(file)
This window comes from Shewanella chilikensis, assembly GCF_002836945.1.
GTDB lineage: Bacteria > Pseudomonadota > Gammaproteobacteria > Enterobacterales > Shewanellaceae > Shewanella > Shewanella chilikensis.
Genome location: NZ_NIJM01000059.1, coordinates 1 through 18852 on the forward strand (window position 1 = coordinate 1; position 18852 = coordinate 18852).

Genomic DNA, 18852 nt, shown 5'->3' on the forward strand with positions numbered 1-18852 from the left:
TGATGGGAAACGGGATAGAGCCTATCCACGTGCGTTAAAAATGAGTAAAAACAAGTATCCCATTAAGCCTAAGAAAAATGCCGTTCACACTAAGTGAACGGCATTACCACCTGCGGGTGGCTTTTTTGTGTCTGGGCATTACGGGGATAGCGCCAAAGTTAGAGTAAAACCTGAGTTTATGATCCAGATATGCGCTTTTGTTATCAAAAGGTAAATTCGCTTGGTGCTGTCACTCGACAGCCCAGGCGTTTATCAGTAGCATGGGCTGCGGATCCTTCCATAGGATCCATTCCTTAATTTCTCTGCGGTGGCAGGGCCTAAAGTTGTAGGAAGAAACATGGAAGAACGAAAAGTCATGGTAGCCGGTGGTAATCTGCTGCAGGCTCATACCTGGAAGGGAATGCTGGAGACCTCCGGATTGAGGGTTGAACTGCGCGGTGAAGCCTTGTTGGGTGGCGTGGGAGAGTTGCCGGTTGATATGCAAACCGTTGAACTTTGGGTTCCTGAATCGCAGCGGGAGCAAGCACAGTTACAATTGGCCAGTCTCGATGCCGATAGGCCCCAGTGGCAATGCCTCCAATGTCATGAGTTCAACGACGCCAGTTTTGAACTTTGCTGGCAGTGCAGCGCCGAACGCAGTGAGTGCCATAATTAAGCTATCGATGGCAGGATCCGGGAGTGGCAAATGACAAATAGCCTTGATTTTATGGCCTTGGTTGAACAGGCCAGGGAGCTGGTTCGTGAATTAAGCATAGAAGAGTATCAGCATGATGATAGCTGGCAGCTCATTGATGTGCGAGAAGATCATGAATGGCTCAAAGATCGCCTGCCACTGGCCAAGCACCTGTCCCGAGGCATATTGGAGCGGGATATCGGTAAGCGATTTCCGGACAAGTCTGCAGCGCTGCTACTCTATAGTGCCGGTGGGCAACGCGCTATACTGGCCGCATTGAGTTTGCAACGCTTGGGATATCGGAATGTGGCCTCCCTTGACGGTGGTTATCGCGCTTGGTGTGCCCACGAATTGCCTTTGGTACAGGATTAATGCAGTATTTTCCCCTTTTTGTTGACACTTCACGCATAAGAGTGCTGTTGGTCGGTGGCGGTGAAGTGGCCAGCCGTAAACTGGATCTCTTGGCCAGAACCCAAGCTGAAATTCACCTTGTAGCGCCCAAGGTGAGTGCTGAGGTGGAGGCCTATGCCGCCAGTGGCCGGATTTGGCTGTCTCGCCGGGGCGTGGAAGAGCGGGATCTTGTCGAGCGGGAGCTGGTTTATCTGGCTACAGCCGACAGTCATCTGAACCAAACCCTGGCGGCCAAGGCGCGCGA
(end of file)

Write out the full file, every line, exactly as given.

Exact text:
This window comes from Shewanella chilikensis, assembly GCF_002836945.1.
GTDB lineage: Bacteria > Pseudomonadota > Gammaproteobacteria > Enterobacterales > Shewanellaceae > Shewanella > Shewanella chilikensis.
Genome location: NZ_NIJM01000059.1, coordinates 1 through 18852 on the forward strand (window position 1 = coordinate 1; position 18852 = coordinate 18852).

Genomic DNA, 18852 nt, shown 5'->3' on the forward strand with positions numbered 1-18852 from the left:
TGATGGGAAACGGGATAGAGCCTATCCACGTGCGTTAAAAATGAGTAAAAACAAGTATCCCATTAAGCCTAAGAAAAATGCCGTTCACACTAAGTGAACGGCATTACCACCTGCGGGTGGCTTTTTTGTGTCTGGGCATTACGGGGATAGCGCCAAAGTTAGAGTAAAACCTGAGTTTATGATCCAGATATGCGCTTTTGTTATCAAAAGGTAAATTCGCTTGGTGCTGTCACTCGACAGCCCAGGCGTTTATCAGTAGCATGGGCTGCGGATCCTTCCATAGGATCCATTCCTTAATTTCTCTGCGGTGGCAGGGCCTAAAGTTGTAGGAAGAAACATGGAAGAACGAAAAGTCATGGTAGCCGGTGGTAATCTGCTGCAGGCTCATACCTGGAAGGGAATGCTGGAGACCTCCGGATTGAGGGTTGAACTGCGCGGTGAAGCCTTGTTGGGTGGCGTGGGAGAGTTGCCGGTTGATATGCAAACCGTTGAACTTTGGGTTCCTGAATCGCAGCGGGAGCAAGCACAGTTACAATTGGCCAGTCTCGATGCCGATAGGCCCCAGTGGCAATGCCTCCAATGTCATGAGTTCAACGACGCCAGTTTTGAACTTTGCTGGCAGTGCAGCGCCGAACGCAGTGAGTGCCATAATTAAGCTATCGATGGCAGGATCCGGGAGTGGCAAATGACAAATAGCCTTGATTTTATGGCCTTGGTTGAACAGGCCAGGGAGCTGGTTCGTGAATTAAGCATAGAAGAGTATCAGCATGATGATAGCTGGCAGCTCATTGATGTGCGAGAAGATCATGAATGGCTCAAAGATCGCCTGCCACTGGCCAAGCACCTGTCCCGAGGCATATTGGAGCGGGATATCGGTAAGCGATTTCCGGACAAGTCTGCAGCGCTGCTACTCTATAGTGCCGGTGGGCAACGCGCTATACTGGCCGCATTGAGTTTGCAACGCTTGGGATATCGGAATGTGGCCTCCCTTGACGGTGGTTATCGCGCTTGGTGTGCCCACGAATTGCCTTTGGTACAGGATTAATGCAGTATTTTCCCCTTTTTGTTGACACTTCACGCATAAGAGTGCTGTTGGTCGGTGGCGGTGAAGTGGCCAGCCGTAAACTGGATCTCTTGGCCAGAACCCAAGCTGAAATTCACCTTGTAGCGCCCAAGGTGAGTGCTGAGGTGGAGGCCTATGCCGCCAGTGGCCGGATTTGGCTGTCTCGCCGGGGCGTGGAAGAGCGGGATCTTGTCGAGCGGGAGCTGGTTTATCTGGCTACAGCCGACAGTCATCTGAACCAAACCCTGGCGGCCAAGGCGCGCGA